and 1 to 2 cm to the left of. However. two small incisions are made in the left parasternal area (Fig. Data storage includes pre-event electrograms and rhythm markers through event termination. respectively. The Cameron Health subcutaneous (S-ICD) system comprises the Q-TRAK implantable lead. and the proximal sensing electrode is positioned adjacent to the xiphoid process (B). pacing after a shock (on/off). and 1–2 cm to the left of. was completed in 2010 [8]. with up to 120 s of data per episode [7]. Once signals have been validated as free of noise as shown in Figure 4 and double detection. and the pulse generator is positioned over the sixth rib between the mid-axillary line and the anterior axillary line (Fig. The larger size is in part to provide a higher-capacity battery. The Subcutaneous Implantable Defibrillator (S-ICD) System — CE Clinical Investigation trial [7]. 2. 5) to secure the distal (at the level of the second intercostal space) and proximal (at the level of the xyphoid process) sensing electrodes of the lead system that has been tunneled subcutaneously with a non-traumatic tool to position the coil parallel to. May reduce the surgical complication rate and/ /or make some complications e.cardiologyjournal. as shown in Figure 3. cardiac rhythm is detected by one of three sensing vectors incorporating either A. 1): 1. Lowering incidence of inappropriate device therapy. the procedure itself is not guided by fluoroscopy or other imaging. During device operation. demand pacing at 50 bpm is available for 30 s after a shock. Q-TRAK is a 3-mm tripolar parasternal lead electrode (polycarbonate urethane 55D). All device settings are automated except for shock therapy (on/off). conditional discrimination of supraventricular tachycardia (on/off). 6). Suave Lobodzinski. which is connected to the SQ-RX pulse generator [7]. Obviation of the need for intravascular sensing and therapy electrodes. B) and an 8-cm long shocking defibrillator coil (C). the sternal midline. The latter communicates wirelessly with the SQ-RX pulse generator to enable adjustment of programmable settings and data collection. The pin connector end of the lead is tunneled to the pocket created in the left lateral chest at the level of the sixth rib between the mid axillary line and the anterior axillary line. which enroled 55 patients. The distal sensing electrode is positioned adjacent to the manubriosternal junction (A). Q-GUIDE lead insertion tool and Q-TECH programmer. Subcutaneous implantable cardioverter-defibrillator (S-ICD) Overview of subcutaneous ICD technology Non-transvenously implanted defibrillators offer potential advantages over conventional ICDs (Fig. where the pulse generator will sit as shown in Figures 7 and 8. the sternum (Fig. and the upper-rate cutoff for the conditional shock zone (between 170 and 240 bpm). 4. The lead is positioned parallel to. 3. Testing of the device during implantation is done using 65-J shocks to ensure a margin of safety. Up to 24 treated episodes can be stored. it delivers only full energy 80-J shocks. infections less serious. SQ-RX implantable pulse generator. In addition. It can also reverse shock polarity automatically if the initial shock is unsuccessful. after the device has been implanted. with the use of a 200-mA biphasic transthoracic pulse. The device’s generator ‘can’ is implanted subcutaneously in the lateral position. Briefly. A conditional discrimination zone incorporating a feature extraction technique can be programmed between rates of 170 and 240 bpm to distinguish supraventricular tachycardia from ventricular tachycardia and avoid inappropriate shocks. B or the ‘can’. The S-ICD pulse generator box is about 30% larger than modern ICDs. The lead is equipped with two sensing electrodes (A. The prima- www. The entire procedure can be performed using anatomic landmarks without the use of fluoroscopy. Easy to implant and explant the electrodes. 2). Reconfirmation of ventricular tachyarrhythmia follows capacitor charging to avoid the delivery of shocks for non-sustained ventricular tachyarrhy- 327 . S-ICD has been tested in a number of completed and ongoing clinical studies.g. feature analysis and rate detection are used to sort rhythm type and determine whether there is a need for shocks. while the leads are threaded under the skin in a configuration pre-planned with X-rays and other anatomical markers.5 s of post-shock asystole. Pacing is activated only after more than 3. The subcutaneous ICD system automatically selects an appropriate vector for rhythm detection and for avoiding double QRS counting and T-wave oversensing. which makes its longevity competitive with standard devices. and elimination of the risks associated with lead placement within or on the heart. S-ICD implantation Implantation of the S-ICD is a relatively straightforward outpatient procedure.S.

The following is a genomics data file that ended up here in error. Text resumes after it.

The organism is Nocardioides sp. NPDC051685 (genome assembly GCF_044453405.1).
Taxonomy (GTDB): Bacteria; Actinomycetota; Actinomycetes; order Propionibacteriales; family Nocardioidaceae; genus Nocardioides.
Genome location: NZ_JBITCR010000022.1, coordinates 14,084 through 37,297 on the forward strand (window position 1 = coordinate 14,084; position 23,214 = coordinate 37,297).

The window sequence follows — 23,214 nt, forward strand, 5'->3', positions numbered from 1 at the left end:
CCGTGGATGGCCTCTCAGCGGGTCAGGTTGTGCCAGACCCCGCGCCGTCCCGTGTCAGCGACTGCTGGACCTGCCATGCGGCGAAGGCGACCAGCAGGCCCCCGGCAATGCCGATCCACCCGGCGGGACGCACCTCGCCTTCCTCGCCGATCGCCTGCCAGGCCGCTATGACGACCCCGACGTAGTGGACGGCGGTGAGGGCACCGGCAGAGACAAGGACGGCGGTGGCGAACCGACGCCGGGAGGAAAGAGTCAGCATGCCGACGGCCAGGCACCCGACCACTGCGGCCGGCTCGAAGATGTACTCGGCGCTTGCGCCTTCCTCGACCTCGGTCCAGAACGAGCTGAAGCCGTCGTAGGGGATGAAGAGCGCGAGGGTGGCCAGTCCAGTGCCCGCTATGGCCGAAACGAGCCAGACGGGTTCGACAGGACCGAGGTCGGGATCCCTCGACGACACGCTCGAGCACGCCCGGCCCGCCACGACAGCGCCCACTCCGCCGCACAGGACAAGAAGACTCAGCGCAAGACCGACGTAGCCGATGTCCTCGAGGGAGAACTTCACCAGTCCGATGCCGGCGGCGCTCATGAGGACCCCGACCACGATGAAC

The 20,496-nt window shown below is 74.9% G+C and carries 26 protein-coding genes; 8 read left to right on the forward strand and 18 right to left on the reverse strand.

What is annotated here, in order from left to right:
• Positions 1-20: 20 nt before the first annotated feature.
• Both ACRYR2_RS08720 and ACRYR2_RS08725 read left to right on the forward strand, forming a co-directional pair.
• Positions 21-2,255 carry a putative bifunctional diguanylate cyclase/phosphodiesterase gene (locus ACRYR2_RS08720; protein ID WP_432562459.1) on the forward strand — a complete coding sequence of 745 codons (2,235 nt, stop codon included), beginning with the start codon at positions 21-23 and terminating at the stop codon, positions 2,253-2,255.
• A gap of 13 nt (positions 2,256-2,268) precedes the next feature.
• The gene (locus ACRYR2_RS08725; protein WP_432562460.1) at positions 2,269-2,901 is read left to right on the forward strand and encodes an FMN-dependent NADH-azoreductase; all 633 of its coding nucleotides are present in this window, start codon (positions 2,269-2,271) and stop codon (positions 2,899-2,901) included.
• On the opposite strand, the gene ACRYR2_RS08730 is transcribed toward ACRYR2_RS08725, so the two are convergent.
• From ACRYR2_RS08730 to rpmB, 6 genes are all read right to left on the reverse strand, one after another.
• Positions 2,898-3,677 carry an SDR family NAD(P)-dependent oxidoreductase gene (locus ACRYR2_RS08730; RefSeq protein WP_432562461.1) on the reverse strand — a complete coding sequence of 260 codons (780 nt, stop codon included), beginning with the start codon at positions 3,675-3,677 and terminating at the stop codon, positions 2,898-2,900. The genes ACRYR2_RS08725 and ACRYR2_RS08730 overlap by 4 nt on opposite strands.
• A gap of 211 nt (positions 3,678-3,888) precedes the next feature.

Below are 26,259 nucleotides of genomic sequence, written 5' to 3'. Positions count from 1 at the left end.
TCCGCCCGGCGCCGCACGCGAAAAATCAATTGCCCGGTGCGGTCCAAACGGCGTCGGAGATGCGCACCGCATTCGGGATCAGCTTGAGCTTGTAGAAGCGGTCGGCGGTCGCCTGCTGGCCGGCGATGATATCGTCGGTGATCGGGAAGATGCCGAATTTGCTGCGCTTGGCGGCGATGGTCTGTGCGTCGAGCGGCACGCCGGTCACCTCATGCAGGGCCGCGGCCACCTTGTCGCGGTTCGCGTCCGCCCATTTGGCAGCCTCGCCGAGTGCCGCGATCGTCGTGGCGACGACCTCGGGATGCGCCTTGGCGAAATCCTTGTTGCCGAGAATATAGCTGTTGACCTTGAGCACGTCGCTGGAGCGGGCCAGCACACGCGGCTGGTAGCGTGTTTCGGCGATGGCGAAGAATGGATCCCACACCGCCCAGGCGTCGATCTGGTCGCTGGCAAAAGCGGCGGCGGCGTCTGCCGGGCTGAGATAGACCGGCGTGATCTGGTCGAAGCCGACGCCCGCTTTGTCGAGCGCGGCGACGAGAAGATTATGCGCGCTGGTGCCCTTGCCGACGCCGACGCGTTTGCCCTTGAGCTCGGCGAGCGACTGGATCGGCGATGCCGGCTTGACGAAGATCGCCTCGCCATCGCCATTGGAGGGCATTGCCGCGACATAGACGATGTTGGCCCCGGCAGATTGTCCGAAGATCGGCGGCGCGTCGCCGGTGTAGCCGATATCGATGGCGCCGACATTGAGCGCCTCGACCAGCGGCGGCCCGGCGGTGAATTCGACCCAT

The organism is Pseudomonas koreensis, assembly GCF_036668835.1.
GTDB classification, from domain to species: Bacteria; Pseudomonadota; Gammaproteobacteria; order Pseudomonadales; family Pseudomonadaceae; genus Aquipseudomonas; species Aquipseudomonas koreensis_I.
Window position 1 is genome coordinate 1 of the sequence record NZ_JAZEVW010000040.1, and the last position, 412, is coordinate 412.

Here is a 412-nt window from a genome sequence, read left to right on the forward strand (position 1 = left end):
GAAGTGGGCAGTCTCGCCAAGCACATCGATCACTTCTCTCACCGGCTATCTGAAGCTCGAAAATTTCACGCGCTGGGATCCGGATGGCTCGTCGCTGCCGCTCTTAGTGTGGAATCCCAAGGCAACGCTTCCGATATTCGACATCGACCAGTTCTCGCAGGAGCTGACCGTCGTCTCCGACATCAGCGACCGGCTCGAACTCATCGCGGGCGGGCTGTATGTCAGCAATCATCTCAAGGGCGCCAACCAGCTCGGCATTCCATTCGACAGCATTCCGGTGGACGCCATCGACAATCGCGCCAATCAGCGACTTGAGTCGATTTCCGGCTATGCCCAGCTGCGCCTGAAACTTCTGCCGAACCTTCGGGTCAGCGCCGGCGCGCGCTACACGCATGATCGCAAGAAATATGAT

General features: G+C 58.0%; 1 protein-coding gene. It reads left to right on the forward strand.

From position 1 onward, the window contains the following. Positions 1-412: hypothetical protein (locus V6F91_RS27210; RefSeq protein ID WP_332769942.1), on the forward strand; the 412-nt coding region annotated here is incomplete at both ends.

3 Figure 1. The lead comprises two electrogram sensing electrodes A and B and a defibrillator coil C. S-ICD system components. Figure 2. Q-TRAK is a 3-mm tripolar parasternal lead electrode connected to the SQ-RX pulse generator and implanted to the left of the sternal . Vol. Figure 4. These are formed by the sensing electrodes A. Side-by-side comparison of conventional (transvenous) and subcutaneous ICD implantation procedures. Figure 3. No. Selection of the appropriate vector for rhythm detection. 328 www. B and X. 18.Cardiology Journal 2011. Location of the sensing vectors. which is the surface of the S-ICD enclosure.